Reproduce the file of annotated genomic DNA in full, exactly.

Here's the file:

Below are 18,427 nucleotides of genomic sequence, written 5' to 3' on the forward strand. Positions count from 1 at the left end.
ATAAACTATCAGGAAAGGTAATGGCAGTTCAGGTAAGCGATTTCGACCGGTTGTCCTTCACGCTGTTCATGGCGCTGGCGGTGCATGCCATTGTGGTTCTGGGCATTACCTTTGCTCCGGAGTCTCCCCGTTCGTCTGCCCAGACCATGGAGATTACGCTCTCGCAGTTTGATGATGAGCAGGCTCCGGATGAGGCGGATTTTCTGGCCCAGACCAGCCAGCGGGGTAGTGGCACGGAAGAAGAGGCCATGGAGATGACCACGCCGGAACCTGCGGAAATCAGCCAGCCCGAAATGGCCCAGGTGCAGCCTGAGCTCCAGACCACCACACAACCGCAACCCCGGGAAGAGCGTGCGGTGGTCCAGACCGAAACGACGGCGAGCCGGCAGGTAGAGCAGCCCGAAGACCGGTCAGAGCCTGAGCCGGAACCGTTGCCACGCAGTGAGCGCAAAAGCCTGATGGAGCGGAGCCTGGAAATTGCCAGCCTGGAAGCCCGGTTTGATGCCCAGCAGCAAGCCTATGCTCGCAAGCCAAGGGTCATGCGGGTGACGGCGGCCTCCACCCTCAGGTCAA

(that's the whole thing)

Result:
Below are 18,427 nucleotides of genomic sequence, written 5' to 3' on the forward strand. Positions count from 1 at the left end.
ATAAACTATCAGGAAAGGTAATGGCAGTTCAGGTAAGCGATTTCGACCGGTTGTCCTTCACGCTGTTCATGGCGCTGGCGGTGCATGCCATTGTGGTTCTGGGCATTACCTTTGCTCCGGAGTCTCCCCGTTCGTCTGCCCAGACCATGGAGATTACGCTCTCGCAGTTTGATGATGAGCAGGCTCCGGATGAGGCGGATTTTCTGGCCCAGACCAGCCAGCGGGGTAGTGGCACGGAAGAAGAGGCCATGGAGATGACCACGCCGGAACCTGCGGAAATCAGCCAGCCCGAAATGGCCCAGGTGCAGCCTGAGCTCCAGACCACCACACAACCGCAACCCCGGGAAGAGCGTGCGGTGGTCCAGACCGAAACGACGGCGAGCCGGCAGGTAGAGCAGCCCGAAGACCGGTCAGAGCCTGAGCCGGAACCGTTGCCACGCAGTGAGCGCAAAAGCCTGATGGAGCGGAGCCTGGAAATTGCCAGCCTGGAAGCCCGGTTTGATGCCCAGCAGCAAGCCTATGCTCGCAAGCCAAGGGTCATGCGGGTGACGGCGGCCTCCACCCTCAGGTCAA